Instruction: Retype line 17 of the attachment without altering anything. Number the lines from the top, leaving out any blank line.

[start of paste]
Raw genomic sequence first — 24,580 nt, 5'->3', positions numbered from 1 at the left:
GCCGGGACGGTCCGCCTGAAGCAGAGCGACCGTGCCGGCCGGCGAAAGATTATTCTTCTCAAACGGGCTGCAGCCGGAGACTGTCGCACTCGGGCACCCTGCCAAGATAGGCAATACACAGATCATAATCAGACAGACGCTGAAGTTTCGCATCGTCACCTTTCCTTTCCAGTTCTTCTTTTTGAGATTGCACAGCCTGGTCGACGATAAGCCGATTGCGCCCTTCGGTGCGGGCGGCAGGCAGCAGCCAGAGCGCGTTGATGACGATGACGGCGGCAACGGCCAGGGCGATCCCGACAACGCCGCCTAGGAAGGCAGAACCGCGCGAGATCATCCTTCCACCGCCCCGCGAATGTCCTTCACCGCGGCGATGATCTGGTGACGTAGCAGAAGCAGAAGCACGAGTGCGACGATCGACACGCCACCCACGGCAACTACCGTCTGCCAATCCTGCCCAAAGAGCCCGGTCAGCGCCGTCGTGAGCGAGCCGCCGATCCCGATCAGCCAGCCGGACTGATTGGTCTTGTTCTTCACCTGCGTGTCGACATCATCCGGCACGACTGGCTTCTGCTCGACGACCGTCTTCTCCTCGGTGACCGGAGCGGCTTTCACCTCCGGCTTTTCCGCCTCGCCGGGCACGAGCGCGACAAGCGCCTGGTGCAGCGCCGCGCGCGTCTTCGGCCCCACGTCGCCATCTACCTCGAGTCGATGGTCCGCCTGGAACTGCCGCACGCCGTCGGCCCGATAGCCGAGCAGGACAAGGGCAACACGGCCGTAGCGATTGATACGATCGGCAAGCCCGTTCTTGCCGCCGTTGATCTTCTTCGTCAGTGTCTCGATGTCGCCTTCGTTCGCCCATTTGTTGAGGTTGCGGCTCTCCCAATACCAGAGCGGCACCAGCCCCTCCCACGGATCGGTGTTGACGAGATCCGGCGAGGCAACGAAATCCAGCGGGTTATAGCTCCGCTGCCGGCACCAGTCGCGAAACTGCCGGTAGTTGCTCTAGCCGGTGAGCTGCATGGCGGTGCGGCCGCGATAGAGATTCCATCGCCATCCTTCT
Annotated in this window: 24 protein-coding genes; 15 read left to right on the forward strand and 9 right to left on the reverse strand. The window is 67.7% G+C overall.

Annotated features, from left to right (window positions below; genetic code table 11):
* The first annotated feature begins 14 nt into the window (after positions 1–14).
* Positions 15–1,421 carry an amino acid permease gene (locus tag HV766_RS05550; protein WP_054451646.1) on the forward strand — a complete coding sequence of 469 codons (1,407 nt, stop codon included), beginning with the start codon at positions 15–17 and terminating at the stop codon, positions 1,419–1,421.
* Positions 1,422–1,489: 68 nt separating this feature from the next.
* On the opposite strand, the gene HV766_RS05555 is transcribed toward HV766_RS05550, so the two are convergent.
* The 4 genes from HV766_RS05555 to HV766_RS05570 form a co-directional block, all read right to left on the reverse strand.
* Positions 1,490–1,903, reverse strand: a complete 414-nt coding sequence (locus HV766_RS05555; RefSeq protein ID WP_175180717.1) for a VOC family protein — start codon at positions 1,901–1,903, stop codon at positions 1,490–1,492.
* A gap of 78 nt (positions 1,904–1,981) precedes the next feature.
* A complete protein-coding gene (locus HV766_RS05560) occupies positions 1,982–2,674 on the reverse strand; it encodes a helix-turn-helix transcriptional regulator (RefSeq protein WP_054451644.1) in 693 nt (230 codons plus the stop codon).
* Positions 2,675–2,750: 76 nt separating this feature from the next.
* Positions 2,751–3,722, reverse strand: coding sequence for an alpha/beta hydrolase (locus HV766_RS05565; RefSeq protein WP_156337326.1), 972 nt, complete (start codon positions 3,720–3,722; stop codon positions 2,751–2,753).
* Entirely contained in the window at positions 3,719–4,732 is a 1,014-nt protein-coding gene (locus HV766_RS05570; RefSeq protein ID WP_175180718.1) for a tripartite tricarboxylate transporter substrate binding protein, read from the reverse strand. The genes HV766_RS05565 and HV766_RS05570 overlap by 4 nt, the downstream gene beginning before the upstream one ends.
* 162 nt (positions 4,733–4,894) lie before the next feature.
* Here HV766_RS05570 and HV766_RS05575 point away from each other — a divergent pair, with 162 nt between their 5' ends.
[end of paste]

* Here HV766_RS05570 and HV766_RS05575 point away from each other — a divergent pair, with 162 nt between their 5' ends.